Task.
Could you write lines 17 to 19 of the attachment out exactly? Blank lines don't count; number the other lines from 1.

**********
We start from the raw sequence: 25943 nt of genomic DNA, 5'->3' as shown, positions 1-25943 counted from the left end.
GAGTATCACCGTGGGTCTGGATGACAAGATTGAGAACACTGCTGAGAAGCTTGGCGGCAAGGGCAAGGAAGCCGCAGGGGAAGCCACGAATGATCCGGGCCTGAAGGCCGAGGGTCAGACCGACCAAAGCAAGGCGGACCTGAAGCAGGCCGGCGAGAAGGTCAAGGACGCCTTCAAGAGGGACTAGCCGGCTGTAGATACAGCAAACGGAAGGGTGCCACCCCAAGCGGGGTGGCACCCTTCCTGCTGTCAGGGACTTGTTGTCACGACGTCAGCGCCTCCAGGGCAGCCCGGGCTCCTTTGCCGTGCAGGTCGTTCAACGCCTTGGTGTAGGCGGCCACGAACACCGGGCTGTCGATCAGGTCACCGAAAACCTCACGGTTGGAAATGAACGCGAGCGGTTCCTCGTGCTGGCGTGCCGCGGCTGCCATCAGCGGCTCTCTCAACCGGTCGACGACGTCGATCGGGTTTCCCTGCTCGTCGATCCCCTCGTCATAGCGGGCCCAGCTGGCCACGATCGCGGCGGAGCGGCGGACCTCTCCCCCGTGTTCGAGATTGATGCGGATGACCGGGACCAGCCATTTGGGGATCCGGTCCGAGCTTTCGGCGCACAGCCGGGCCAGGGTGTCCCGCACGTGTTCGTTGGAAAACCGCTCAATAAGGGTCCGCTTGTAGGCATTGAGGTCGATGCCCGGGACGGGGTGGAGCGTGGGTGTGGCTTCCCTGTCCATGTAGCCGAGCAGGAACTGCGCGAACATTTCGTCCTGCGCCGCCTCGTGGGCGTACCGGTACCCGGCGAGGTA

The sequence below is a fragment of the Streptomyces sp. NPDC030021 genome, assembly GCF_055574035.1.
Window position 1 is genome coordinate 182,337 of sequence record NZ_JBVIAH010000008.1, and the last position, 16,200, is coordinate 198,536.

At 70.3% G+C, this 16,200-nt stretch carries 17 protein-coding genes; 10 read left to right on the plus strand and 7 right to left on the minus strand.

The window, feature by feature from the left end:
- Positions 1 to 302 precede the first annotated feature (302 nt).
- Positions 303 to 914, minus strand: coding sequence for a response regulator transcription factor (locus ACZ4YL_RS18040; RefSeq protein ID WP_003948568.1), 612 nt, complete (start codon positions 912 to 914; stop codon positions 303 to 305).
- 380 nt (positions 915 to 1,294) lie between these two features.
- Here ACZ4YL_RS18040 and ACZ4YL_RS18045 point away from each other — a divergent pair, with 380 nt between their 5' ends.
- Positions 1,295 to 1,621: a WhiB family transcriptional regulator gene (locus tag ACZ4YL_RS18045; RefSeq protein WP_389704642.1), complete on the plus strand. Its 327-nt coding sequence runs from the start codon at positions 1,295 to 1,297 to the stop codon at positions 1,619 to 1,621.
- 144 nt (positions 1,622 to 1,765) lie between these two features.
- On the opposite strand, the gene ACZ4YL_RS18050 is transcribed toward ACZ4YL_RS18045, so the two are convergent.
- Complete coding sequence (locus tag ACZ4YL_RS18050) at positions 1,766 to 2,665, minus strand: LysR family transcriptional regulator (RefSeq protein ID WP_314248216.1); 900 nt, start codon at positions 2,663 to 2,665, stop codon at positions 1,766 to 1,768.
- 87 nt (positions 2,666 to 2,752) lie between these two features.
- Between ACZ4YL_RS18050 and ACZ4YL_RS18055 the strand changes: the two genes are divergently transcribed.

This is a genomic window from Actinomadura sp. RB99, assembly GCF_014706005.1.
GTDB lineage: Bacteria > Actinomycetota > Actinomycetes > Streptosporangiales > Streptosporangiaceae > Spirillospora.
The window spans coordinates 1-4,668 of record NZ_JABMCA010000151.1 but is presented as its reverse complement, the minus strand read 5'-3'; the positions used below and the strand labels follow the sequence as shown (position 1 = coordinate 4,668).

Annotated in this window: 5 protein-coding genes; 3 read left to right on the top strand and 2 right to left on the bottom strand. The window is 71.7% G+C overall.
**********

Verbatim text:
This is a genomic window from Actinomadura sp. RB99, assembly GCF_014706005.1.
GTDB lineage: Bacteria > Actinomycetota > Actinomycetes > Streptosporangiales > Streptosporangiaceae > Spirillospora.
The window spans coordinates 1-4,668 of record NZ_JABMCA010000151.1 but is presented as its reverse complement, the minus strand read 5'-3'; the positions used below and the strand labels follow the sequence as shown (position 1 = coordinate 4,668).